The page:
A wave of regulatory reform appears to be sweeping the United States. It seeks, at least in part, to address the slow economic growth the nation has recently been experiencing—arguably the result of half a century’s near-relentless growth in regulation. In “The Mighty Waves of Regulatory Reform: Regulatory Budgets and the Future of Cost-Benefit Analysis,” James Broughel assesses the effectiveness of the current wave and what the next one might look like.
The Current Wave of Regulatory Reform—Cutting Red Tape with Regulatory Budgets
State-based reform. The federal government has been experimenting with regulatory reform in recent years, including via use of a regulatory budget. However, states such as Virginia, Idaho, and most recently Ohio have been making the most significant headway when it comes to reviewing old regulations, establishing budget infrastructure for regulations, and setting benchmarks for reducing red tape.
Lessons from the past. The current wave of reforms is largely a partisan effort advanced by Republicans. (The bipartisanship in Virginia is a notable exception.) However, two earlier waves of reform (the first began in 1946 and the second in the mid-1970s) also started as largely partisan efforts but over time garnered widespread support. It is entirely possible that the partisan character of the current reform will limit its longevity, but if regulatory budgets play out like the two previous waves of reform, they may eventually enjoy more bipartisan support.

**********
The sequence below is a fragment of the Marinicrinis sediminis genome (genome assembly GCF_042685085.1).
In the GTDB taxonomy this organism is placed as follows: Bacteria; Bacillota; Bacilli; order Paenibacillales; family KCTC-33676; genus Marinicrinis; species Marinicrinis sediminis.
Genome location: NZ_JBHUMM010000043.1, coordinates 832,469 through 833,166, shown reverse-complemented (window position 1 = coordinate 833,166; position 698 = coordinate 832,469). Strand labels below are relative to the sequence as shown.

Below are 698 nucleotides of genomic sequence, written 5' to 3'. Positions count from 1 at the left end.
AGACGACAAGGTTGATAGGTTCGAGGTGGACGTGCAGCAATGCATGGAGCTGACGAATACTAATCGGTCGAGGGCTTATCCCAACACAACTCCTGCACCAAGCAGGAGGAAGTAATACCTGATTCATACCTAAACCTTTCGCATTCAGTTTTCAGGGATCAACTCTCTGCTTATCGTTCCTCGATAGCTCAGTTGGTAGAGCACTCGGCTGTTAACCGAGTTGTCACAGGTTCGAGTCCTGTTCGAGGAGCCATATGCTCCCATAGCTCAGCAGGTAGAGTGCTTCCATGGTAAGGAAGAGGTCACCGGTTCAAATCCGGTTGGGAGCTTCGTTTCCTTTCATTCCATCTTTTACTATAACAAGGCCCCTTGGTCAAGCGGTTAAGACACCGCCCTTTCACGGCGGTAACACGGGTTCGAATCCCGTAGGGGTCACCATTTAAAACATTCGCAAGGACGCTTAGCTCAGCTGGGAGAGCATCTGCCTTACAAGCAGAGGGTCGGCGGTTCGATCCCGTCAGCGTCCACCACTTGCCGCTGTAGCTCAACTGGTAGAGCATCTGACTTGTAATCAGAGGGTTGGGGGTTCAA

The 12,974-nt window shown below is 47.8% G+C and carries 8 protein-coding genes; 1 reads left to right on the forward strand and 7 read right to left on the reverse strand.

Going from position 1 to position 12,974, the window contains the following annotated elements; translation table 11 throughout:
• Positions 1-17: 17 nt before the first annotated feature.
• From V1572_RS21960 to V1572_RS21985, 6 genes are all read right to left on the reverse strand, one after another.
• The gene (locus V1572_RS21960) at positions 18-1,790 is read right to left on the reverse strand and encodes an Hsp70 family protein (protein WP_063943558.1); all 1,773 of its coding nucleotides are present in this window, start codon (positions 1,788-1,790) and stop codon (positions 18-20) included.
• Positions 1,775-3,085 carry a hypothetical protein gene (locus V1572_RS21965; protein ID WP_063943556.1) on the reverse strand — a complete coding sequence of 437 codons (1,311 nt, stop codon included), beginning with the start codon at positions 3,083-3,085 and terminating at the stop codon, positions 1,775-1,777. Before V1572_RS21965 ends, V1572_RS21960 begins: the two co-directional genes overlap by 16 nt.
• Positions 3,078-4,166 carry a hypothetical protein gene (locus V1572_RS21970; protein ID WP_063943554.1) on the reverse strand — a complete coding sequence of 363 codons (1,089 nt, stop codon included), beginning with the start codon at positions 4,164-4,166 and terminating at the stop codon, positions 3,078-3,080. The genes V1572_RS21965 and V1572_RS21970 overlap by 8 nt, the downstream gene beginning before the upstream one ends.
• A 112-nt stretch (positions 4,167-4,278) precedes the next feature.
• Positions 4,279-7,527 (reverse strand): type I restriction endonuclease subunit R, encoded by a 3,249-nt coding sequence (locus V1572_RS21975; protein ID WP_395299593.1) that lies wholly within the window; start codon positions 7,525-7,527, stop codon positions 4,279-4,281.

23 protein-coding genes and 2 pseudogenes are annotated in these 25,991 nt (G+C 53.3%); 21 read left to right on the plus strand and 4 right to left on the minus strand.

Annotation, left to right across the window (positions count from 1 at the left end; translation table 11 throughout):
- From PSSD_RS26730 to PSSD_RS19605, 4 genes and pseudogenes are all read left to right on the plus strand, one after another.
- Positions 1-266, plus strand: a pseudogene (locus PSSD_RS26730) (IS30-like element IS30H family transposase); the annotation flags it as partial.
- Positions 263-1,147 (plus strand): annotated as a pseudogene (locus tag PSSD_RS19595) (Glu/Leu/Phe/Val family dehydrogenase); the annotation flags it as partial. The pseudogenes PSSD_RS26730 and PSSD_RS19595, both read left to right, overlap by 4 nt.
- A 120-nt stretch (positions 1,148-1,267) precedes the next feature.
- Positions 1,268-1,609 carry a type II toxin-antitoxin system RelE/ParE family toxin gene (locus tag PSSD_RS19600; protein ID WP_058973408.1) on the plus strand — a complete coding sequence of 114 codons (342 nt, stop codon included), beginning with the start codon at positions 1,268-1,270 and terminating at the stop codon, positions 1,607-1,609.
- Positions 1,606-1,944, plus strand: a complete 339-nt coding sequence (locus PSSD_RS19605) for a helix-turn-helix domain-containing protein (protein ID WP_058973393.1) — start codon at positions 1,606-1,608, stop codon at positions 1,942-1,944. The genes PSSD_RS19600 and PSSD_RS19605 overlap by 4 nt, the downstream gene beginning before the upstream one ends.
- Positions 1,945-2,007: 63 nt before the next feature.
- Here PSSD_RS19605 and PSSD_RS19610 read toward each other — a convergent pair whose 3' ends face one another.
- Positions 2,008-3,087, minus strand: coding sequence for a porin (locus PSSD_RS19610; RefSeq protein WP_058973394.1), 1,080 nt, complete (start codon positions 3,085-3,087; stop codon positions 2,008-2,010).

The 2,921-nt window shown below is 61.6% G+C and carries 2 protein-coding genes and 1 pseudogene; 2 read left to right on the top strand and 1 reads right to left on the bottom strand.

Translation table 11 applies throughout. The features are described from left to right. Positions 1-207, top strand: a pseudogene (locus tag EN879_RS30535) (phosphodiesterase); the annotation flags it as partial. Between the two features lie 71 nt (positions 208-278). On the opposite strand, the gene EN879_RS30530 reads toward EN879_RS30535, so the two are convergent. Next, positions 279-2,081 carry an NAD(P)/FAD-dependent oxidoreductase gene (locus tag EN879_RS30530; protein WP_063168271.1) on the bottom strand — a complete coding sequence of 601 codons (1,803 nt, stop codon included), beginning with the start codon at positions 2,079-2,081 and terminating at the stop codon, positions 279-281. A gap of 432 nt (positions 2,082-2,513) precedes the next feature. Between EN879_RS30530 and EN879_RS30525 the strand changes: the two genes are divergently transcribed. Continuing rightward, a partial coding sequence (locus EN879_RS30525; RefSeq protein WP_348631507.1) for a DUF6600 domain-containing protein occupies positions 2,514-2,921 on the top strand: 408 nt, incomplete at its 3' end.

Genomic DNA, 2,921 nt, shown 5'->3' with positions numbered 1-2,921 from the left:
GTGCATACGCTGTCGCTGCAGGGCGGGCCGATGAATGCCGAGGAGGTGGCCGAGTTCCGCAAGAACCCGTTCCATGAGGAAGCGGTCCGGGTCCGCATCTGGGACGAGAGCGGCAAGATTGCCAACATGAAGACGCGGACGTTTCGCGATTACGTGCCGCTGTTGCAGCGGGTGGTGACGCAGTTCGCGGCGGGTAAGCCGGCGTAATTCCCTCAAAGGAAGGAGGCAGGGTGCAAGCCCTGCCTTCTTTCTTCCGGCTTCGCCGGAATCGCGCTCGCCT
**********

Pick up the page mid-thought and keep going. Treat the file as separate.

The Next Wave of Regulatory Reform—Revisiting the Foundations of Cost-Benefit Analysis
A potentially useful but currently flawed tool. For several decades, cost-benefit analysis (CBA) has been the analytical tool used to evaluate regulations and their impacts. However, critical problems with CBA remain unresolved and are likely to be revisited as part of a future push for reform.
How CBA can be improved. CBA should measure economic efficiency (specifically, it should focus on cumulative net welfare changes) rather than intertemporal distributive justice (which is pursued by discounting future periods). Such a reform would pave the way for significant improvements in evidence-based policy.
Back to the states. As laboratories of democracy, the states can help set clear new standards for CBA. The experimentation that they permit may prove to be the best hope for ushering in the next wave of regulatory reform.
Sometimes Washington leads and the states follow, but in the current era of regulatory reform, states are leading the way. Washington should pay close attention to the simpler yet more comprehensive regulatory budgets that states are adopting.
Both the states and the federal government should consider enhancing policy evaluation tools such as CBA by shoring up their theoretical underpinnings. CBA must be reformed in order to maintain a prominent place in regulatory policy. If this does not happen, the credibility of CBA among economists, policymakers, and the public will remain in doubt—along with any policies based on it.